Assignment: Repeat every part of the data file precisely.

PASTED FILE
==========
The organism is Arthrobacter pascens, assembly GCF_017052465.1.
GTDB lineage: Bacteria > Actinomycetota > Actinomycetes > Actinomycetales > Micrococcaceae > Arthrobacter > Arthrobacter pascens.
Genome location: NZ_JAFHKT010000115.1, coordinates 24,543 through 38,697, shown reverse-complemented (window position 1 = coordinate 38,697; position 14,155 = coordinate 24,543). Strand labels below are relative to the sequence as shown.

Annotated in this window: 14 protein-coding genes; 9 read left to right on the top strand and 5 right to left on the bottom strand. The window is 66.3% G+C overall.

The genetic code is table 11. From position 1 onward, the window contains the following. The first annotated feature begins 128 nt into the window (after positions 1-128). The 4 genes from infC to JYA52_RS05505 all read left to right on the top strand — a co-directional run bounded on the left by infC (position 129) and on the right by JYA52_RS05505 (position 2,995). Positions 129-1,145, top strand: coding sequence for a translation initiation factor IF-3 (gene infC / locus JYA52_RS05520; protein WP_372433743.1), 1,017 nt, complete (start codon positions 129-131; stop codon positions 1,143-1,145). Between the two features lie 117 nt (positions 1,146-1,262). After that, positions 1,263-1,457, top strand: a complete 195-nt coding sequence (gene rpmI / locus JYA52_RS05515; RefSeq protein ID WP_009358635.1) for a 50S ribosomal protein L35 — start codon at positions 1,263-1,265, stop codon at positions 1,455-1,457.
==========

The organism is Arthrobacter pascens, assembly GCF_017052465.1.
GTDB lineage: Bacteria > Actinomycetota > Actinomycetes > Actinomycetales > Micrococcaceae > Arthrobacter > Arthrobacter pascens.
Genome location: NZ_JAFHKT010000115.1, coordinates 24,543 through 38,697, shown reverse-complemented (window position 1 = coordinate 38,697; position 14,155 = coordinate 24,543). Strand labels below are relative to the sequence as shown.

Annotated in this window: 14 protein-coding genes; 9 read left to right on the top strand and 5 right to left on the bottom strand. The window is 66.3% G+C overall.

The genetic code is table 11. From position 1 onward, the window contains the following. The first annotated feature begins 128 nt into the window (after positions 1-128). The 4 genes from infC to JYA52_RS05505 all read left to right on the top strand — a co-directional run bounded on the left by infC (position 129) and on the right by JYA52_RS05505 (position 2,995). Positions 129-1,145, top strand: coding sequence for a translation initiation factor IF-3 (gene infC / locus JYA52_RS05520; protein WP_372433743.1), 1,017 nt, complete (start codon positions 129-131; stop codon positions 1,143-1,145). Between the two features lie 117 nt (positions 1,146-1,262). After that, positions 1,263-1,457, top strand: a complete 195-nt coding sequence (gene rpmI / locus JYA52_RS05515; RefSeq protein ID WP_009358635.1) for a 50S ribosomal protein L35 — start codon at positions 1,263-1,265, stop codon at positions 1,455-1,457.